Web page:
We already have the technology and skills to build the motorhome-based clinics. Matthews Specialty Vehicles seems to have built a bunch, for example. Odulair in Wyoming has everything up to mobile CT and mobile MRI (these are perhaps overengineered for checking on a person who has flu-like symptoms). Laboit says that they can fit a primary care clinic with a single exam room into a 28 ft. Class C RV:
I spent some time recently with two Harvard undergraduates who are camped out in a Cambridge apartment. I’m the oldest person that they’ll have any contact with for the foreseeable future, yet these 20-year-olds behave as though they either worked or lived in a nursing home for 90-year-olds. Asked why they put so much effort into mask-wearing and deny themselves so many social opportunities that they would previous have jumped at, they say that they are personally afraid of getting coronavirus. They’re not obese or chronically ill, so their statistical risk of being felled by Covid-19 is low (see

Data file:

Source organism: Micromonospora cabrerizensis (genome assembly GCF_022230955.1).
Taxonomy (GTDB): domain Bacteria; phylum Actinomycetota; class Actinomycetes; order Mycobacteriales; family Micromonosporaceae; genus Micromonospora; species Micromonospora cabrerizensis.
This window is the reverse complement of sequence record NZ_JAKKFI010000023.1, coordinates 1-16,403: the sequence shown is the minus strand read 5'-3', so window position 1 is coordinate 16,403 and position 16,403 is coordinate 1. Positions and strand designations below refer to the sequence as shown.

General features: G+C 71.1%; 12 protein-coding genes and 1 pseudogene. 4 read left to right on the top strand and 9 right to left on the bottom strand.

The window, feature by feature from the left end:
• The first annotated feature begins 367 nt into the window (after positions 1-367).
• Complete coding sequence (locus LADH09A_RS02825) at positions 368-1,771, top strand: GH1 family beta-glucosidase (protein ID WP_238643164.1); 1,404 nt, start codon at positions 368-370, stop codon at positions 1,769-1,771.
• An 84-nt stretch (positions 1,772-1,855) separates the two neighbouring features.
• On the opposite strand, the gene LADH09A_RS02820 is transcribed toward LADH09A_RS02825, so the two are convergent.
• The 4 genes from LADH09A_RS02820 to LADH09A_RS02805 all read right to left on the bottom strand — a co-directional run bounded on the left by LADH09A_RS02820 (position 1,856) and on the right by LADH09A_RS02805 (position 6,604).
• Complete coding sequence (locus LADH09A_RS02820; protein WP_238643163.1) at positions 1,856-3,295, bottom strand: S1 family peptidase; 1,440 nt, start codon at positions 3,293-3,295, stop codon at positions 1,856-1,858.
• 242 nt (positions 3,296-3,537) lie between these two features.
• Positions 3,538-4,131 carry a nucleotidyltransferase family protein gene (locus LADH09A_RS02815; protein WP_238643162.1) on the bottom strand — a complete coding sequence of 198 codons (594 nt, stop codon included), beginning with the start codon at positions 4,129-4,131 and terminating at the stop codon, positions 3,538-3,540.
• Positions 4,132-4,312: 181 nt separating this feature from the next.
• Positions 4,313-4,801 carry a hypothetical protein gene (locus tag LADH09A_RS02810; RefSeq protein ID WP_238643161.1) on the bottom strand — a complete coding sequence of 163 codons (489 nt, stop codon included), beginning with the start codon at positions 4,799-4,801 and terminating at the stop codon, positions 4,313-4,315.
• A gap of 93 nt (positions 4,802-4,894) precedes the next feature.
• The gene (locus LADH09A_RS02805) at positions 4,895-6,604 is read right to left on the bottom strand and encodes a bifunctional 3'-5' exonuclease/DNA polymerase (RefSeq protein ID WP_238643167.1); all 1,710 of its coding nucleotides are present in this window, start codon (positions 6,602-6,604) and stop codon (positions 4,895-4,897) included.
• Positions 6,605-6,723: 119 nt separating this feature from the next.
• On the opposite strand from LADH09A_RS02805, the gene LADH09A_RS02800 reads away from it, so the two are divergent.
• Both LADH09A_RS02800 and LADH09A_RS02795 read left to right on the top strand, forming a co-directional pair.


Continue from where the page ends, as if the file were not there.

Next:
from mass.gov, statistics that have now been removed), but they seem to perceive Covid-19 as the main risk to their lives and health. They won’t take off their masks, for example, even when outside in mostly-deserted Cambridge. After talking to and observing them, I concluded that, at least for young Americans, Covid-19 is now primarily a disease of the mind. Support for my theory: “We’ve Hit a Pandemic Wall” (NYT, August 5)?
New data show that Americans are suffering from record levels of mental distress.
Let’s start with the numbers. According to the National Center for Health Statistics, roughly one in 12 American adults reported symptoms of an anxiety disorder at this time last year; now it’s more than one in three. Last week, the Kaiser Family Foundation released a tracking poll showing that for the first time, a majority of American adults — 53 percent — believes that the pandemic is taking a toll on their mental health.